Exclusively for HeadBangers LifeStyle singer, guitarist, songwriter and lyricist Mick Moss from the band ANTIMATTER, selected some of his favourite songs which you can find on this week's HBLS Hotlist on Spotify.
LISTEN TO MICK MOSS PERSONAL HBLS HOTLIST ON SPOTIFY here
MICK'S PERSONAL COMMENT ON THE SONGS: 'Big In Japan' - Alphaville I'm a self-confessed child of the 80s, and this song is one that caught me back in 1984. I get chills whenever I hear it. There's something magical in the little, subtle twists and turns of the vocal melody as it arches over the chords below. It's genius. I've played this one live A LOT at my solo acoustic shows, and the video inspired elements of the 'Uniformed & Black' promo video... I wanted to have video projected onto me as I sang, just like Marian Gold did.
'Soon' - Yes This piece is the closing section of Yes' bonkers 'Gates Of Delirium', though stands alone in its own right. For me one of the most emotional pieces of music/lyrics ever. My nearest and dearest are under orders that this is to be played at my funeral, and up to now, its the only piece of music I've ever heard performed live that managed to draw tears out of me.
'Visions In Blue' - Ultravox Up until I got hold of Ultravox's 'The Collection' album (at the ripe old age of 9 years old), the music I listened to was my parents music (Motown, The Beatles). But Ultravox, that became MY MUSIC. I tore the fuck out of this vinyl, it lived on my turntable 24/7. Side A. Side B. Side A. Side B. The dark synth, melodic darkwave, synthpop soundscape has dominated what I do in Antimatter since the early days and doesn't seem to be going away anytime soon. Midge Ure and Billy Currie were a marriage made in heaven. But one song, 'Visions In Blue', had me on a meathook every time. In fact I played it that many times that the needle drops eventually fucked up the vinyl. Damn.
'Since I've Been Loving You' - Led Zeppelin This was a game-changer when I first hear it, aged 16. By 1991 I'd listened to nothing but metal, thrash and death for a few years, and this song opened me up to a completely different musical experience. Whenever I hear Jimmy Page's first 5 notes that open this song up, I just stop what I'm doing and zone out. 7 and a half minutes of pure bliss. The live version aint too shabby either. This song triggered my hippie phase. Out went Slayer, Obituary and Iron Maiden and in came Crosby Stills & Nash, Jefferson Airplane, and The Doors. Speaking of which ...
'What Are Their Names' - David Crosby Whenever I get a new turntable, the first piece of vinyl that gets put on it is David Crosby's 'If I Could Only Remember My Name'... Side 2 ... Track 1 ... 'What Are Their Names'. A short, simple and amazing piece of music, and a gorgeous analogue recording. The message is simple. 'Get me the names and addresses of the fuckers who are running this country, coz I wanna go over there right now and give them a piece of my mind'. Legend.
'The End' - The Doors Miles ahead of their time... nobody was doing shit like this in 1967, not this dark, this immersive. Like a lot of my generation I was introduced to The Doors through the movie in 1991, and it wasn't too long before I was full-on. These are probably in my Top 5 artists of all time and have produced a tonne of classics, of which 'The End' stands proudly on top. I've read a tonne of books on them and Morrison sounds like a total sociopath, one I'd like to punch after 5 minutes. However, seeing as he's been dead for decades, I don't really have to worry about that .. instead I can sit back and just enjoy the recordings and the legend. Many imitators.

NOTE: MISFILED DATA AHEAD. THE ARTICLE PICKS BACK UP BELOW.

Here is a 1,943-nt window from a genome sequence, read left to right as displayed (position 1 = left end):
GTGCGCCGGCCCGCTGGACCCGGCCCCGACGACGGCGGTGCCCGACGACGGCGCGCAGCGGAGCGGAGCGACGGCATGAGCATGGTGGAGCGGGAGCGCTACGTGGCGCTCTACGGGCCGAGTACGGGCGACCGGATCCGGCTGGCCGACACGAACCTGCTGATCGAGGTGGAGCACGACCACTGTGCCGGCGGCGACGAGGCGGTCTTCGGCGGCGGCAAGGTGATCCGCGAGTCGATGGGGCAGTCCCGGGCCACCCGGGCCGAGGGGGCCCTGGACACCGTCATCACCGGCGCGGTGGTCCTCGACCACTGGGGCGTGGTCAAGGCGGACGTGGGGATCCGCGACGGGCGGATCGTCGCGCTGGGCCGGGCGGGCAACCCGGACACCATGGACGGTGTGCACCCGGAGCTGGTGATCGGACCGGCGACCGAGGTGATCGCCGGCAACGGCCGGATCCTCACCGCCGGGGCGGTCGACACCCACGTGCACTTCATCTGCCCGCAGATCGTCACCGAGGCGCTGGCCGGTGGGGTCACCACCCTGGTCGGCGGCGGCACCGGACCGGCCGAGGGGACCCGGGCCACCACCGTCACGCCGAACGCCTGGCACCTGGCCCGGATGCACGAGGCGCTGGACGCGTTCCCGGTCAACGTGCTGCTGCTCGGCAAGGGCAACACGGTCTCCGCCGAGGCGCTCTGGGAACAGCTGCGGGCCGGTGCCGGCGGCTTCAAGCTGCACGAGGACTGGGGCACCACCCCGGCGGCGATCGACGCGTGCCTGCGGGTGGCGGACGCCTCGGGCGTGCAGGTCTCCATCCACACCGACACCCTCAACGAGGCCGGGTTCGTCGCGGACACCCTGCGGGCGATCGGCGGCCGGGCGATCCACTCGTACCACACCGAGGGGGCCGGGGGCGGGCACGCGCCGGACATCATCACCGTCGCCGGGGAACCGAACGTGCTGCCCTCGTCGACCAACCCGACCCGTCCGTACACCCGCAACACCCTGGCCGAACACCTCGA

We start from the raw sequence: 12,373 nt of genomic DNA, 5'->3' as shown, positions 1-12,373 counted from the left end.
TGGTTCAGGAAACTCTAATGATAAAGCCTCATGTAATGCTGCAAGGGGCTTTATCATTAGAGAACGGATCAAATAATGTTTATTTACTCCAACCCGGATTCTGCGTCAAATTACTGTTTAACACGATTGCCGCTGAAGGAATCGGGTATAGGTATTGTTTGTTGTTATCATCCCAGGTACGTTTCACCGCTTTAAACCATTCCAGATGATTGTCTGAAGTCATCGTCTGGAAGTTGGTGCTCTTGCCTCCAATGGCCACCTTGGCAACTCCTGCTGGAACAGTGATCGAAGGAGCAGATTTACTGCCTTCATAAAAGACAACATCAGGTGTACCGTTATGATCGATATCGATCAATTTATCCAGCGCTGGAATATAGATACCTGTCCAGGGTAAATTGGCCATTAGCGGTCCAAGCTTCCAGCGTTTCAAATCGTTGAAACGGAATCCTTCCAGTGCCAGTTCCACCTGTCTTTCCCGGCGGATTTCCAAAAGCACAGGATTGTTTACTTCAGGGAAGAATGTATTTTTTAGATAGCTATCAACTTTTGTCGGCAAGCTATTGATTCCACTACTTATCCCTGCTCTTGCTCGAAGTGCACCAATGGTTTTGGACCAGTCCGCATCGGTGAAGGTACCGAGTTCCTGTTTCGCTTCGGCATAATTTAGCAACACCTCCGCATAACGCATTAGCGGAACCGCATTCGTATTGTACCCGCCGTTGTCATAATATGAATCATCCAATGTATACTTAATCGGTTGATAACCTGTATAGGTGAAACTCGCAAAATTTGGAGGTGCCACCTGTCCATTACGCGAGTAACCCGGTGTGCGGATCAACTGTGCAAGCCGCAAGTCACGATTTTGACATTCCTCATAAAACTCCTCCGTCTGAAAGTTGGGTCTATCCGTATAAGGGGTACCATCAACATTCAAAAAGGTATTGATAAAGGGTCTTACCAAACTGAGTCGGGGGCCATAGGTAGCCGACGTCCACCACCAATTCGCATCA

'Tuning My Guitar' - Melanie Safka In '92 I fell in love with a girl who played Melanie Safka all the time, but it's quite possible that I'd actually fallen in love with Melanie Safka's voice, and just got confused. This song is a killer, another amazing marriage of vocal twists and turns over simple chords, this time plucked by Safka on a spanish acoustic. The song deals with not being really too sure who your friends are once you've hit the bigtime.
'Who Wants To Live Forever' - Queen A few years ago I went to see Brian May & Roger Taylor's Queen show. I wasn't really sold on the guy who was singing, but he was extravagant enough to provide a ballpark alternative to Mercury. I'd brewed myself some weed tea, so when the lights went down, the lasers came on and this song got belted out, it was quite the trip. I'd never fully realised how amazing this song is until then. I mean, I knew it was good, but not this good!
'The Power Of Love' - Frankie Goes to Hollywood Another 80s song, and one that lives inside of me. Fellow Liverpudlians 'Frankie Goes To Hollywood' knocked this one out of the park in '84, and, again, my version of this has been a live staple at my acoustic Antimatter shows ever since 2003.
Antimatter recently released the live CD/DVD `An Epitaph', a unique, one-of-a-kind show performed, recorded and filmed during 'The Judas Tour', of the Antimatter live band featuring a string quartet! Watch 'Redemption'. `An Epitaph' features the following jewels:
Black Eyed Man
The Last Laugh
The Power of Love
The Judas Table
The Weight Of The World
Fighting For A Lost Cause (dvd bonus track)
You can order this beauiful and intimate sounding Tri-fold Digipack (signed!) here
Keep updated: Antimatter Facebook here Antimatter Website here
HBLS interview with Mick Moss about the latest Antimatter studio album `Black Market Enlightenment’ here